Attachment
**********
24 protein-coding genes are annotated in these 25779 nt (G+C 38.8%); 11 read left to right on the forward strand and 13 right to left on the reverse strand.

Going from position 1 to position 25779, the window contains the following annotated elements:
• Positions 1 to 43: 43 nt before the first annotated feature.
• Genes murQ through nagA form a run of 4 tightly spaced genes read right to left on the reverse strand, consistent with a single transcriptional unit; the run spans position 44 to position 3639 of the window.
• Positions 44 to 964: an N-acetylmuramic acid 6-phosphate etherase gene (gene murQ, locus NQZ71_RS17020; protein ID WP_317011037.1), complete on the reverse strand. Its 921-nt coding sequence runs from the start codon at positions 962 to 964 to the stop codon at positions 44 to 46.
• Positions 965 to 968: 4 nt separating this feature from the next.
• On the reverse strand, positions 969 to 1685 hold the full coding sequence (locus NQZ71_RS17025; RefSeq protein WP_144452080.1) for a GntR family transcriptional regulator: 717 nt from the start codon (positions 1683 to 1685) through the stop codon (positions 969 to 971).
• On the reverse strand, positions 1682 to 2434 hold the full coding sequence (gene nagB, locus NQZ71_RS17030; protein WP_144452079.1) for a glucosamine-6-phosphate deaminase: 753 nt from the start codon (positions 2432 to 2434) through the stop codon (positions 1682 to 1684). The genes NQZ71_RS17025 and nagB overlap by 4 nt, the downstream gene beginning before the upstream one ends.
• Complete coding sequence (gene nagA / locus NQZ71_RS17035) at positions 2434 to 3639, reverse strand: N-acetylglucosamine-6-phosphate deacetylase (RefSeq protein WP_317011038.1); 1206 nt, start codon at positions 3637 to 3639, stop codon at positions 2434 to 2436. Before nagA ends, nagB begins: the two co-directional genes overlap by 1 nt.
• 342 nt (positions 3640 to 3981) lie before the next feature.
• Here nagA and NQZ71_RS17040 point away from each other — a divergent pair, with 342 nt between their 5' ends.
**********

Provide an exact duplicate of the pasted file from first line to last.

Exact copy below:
24 protein-coding genes are annotated in these 25779 nt (G+C 38.8%); 11 read left to right on the forward strand and 13 right to left on the reverse strand.

Going from position 1 to position 25779, the window contains the following annotated elements:
• Positions 1 to 43: 43 nt before the first annotated feature.
• Genes murQ through nagA form a run of 4 tightly spaced genes read right to left on the reverse strand, consistent with a single transcriptional unit; the run spans position 44 to position 3639 of the window.
• Positions 44 to 964: an N-acetylmuramic acid 6-phosphate etherase gene (gene murQ, locus NQZ71_RS17020; protein ID WP_317011037.1), complete on the reverse strand. Its 921-nt coding sequence runs from the start codon at positions 962 to 964 to the stop codon at positions 44 to 46.
• Positions 965 to 968: 4 nt separating this feature from the next.
• On the reverse strand, positions 969 to 1685 hold the full coding sequence (locus NQZ71_RS17025; RefSeq protein WP_144452080.1) for a GntR family transcriptional regulator: 717 nt from the start codon (positions 1683 to 1685) through the stop codon (positions 969 to 971).
• On the reverse strand, positions 1682 to 2434 hold the full coding sequence (gene nagB, locus NQZ71_RS17030; protein WP_144452079.1) for a glucosamine-6-phosphate deaminase: 753 nt from the start codon (positions 2432 to 2434) through the stop codon (positions 1682 to 1684). The genes NQZ71_RS17025 and nagB overlap by 4 nt, the downstream gene beginning before the upstream one ends.
• Complete coding sequence (gene nagA / locus NQZ71_RS17035) at positions 2434 to 3639, reverse strand: N-acetylglucosamine-6-phosphate deacetylase (RefSeq protein WP_317011038.1); 1206 nt, start codon at positions 3637 to 3639, stop codon at positions 2434 to 2436. Before nagA ends, nagB begins: the two co-directional genes overlap by 1 nt.
• 342 nt (positions 3640 to 3981) lie before the next feature.
• Here nagA and NQZ71_RS17040 point away from each other — a divergent pair, with 342 nt between their 5' ends.